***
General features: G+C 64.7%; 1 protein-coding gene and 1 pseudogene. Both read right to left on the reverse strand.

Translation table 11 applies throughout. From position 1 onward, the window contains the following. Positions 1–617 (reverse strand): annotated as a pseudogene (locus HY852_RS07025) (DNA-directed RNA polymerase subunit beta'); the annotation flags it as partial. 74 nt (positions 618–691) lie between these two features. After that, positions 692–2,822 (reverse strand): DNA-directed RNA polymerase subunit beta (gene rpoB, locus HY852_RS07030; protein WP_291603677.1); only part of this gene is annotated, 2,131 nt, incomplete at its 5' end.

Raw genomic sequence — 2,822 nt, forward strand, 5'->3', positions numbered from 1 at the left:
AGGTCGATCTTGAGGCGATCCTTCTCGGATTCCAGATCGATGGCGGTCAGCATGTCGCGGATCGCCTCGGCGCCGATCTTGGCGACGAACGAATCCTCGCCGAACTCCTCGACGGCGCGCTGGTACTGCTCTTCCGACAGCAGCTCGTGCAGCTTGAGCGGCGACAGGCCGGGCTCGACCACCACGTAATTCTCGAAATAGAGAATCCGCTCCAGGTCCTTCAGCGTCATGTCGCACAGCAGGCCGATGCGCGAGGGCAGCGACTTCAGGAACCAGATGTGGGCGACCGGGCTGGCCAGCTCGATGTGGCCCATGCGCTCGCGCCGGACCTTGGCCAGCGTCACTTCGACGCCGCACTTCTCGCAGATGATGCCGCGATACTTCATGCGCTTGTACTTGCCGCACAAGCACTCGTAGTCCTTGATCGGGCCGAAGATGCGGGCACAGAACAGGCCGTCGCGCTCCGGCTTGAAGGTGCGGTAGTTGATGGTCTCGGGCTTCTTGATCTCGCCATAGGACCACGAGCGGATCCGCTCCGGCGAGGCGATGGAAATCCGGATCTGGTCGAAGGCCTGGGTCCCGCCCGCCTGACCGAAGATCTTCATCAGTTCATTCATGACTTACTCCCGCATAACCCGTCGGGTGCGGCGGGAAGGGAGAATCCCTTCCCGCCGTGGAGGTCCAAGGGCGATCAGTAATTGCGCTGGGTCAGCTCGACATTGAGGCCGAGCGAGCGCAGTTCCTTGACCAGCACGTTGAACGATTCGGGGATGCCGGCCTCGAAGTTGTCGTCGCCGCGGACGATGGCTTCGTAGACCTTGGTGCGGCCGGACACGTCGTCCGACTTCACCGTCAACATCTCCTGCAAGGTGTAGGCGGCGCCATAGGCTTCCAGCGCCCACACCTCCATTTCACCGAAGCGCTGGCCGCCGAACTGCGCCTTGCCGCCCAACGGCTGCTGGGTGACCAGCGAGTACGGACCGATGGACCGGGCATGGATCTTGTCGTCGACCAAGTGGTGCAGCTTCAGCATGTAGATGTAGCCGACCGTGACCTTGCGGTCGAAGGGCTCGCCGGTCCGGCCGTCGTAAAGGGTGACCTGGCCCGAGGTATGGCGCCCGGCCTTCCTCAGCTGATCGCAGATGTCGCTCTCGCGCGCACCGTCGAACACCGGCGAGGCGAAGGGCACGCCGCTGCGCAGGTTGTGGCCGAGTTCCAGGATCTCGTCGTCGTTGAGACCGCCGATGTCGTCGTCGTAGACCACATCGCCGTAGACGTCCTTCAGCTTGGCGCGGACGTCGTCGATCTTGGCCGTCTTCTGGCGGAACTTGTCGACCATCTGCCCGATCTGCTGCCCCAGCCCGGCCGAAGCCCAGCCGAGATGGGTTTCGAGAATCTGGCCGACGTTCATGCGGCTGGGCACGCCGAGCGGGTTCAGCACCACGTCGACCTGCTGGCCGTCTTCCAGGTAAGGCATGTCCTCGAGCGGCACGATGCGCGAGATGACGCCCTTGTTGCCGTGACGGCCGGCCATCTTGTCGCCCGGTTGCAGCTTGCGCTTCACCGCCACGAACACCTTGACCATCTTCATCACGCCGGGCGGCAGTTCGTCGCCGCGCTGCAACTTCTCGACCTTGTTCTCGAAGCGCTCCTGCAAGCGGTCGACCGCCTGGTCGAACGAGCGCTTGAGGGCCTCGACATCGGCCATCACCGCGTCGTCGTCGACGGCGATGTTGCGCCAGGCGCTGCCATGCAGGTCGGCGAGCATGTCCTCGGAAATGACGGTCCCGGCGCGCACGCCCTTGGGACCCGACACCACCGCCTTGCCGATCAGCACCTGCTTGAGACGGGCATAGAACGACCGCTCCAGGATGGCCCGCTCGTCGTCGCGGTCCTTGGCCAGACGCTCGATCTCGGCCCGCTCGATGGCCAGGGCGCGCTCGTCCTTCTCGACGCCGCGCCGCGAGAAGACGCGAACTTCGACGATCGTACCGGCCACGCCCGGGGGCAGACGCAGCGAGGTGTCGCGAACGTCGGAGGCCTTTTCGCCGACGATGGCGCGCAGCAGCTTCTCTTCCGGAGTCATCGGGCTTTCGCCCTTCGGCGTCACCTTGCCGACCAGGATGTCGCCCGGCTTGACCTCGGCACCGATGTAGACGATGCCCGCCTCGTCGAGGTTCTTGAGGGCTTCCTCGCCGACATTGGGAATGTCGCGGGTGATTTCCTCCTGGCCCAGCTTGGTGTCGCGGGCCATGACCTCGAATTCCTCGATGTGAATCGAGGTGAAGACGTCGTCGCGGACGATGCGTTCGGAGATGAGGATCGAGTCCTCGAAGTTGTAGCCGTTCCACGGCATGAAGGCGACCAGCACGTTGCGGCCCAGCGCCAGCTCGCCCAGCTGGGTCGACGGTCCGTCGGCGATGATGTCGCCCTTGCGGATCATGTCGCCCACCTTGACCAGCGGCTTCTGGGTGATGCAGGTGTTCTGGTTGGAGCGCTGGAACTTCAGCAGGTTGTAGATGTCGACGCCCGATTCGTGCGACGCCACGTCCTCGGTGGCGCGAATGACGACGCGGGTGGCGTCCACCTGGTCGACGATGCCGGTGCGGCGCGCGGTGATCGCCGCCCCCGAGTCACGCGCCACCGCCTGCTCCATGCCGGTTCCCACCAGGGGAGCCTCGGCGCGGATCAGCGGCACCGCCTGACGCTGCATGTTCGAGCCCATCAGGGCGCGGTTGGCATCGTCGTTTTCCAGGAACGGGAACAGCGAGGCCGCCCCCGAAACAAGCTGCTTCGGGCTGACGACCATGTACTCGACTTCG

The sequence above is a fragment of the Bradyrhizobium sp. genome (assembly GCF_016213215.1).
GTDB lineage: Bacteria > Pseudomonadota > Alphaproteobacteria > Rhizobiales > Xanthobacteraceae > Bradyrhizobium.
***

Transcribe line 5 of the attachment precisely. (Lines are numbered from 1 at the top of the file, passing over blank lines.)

The sequence above is a fragment of the Bradyrhizobium sp. genome (assembly GCF_016213215.1).